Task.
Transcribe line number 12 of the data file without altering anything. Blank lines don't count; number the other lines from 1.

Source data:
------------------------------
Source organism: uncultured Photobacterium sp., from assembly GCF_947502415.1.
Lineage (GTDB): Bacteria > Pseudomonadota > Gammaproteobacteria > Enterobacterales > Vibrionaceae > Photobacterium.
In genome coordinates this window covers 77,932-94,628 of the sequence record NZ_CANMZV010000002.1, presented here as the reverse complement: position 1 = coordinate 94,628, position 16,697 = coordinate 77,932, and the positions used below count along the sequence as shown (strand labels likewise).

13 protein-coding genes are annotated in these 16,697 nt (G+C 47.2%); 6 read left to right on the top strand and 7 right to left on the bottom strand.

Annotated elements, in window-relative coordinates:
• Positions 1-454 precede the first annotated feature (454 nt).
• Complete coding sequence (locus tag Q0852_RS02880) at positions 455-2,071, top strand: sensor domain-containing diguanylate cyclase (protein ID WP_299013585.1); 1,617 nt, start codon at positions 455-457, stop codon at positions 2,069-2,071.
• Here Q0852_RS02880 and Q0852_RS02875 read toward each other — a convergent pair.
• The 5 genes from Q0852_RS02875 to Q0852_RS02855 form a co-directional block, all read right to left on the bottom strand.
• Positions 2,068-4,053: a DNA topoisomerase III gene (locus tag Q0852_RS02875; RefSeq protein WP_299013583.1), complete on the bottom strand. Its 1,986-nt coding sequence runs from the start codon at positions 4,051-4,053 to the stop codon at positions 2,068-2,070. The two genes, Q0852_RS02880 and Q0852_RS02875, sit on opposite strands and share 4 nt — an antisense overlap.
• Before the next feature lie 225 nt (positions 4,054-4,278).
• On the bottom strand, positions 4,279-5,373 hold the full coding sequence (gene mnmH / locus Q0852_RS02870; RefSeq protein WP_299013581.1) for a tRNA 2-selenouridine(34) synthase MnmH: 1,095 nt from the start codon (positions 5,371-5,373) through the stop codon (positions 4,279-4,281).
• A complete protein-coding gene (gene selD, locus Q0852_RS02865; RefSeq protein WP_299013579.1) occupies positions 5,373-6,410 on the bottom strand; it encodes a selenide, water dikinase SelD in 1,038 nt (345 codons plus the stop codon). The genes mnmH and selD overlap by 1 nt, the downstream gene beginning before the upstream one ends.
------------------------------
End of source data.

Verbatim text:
• On the bottom strand, positions 4,279-5,373 hold the full coding sequence (gene mnmH / locus Q0852_RS02870; RefSeq protein WP_299013581.1) for a tRNA 2-selenouridine(34) synthase MnmH: 1,095 nt from the start codon (positions 5,371-5,373) through the stop codon (positions 4,279-4,281).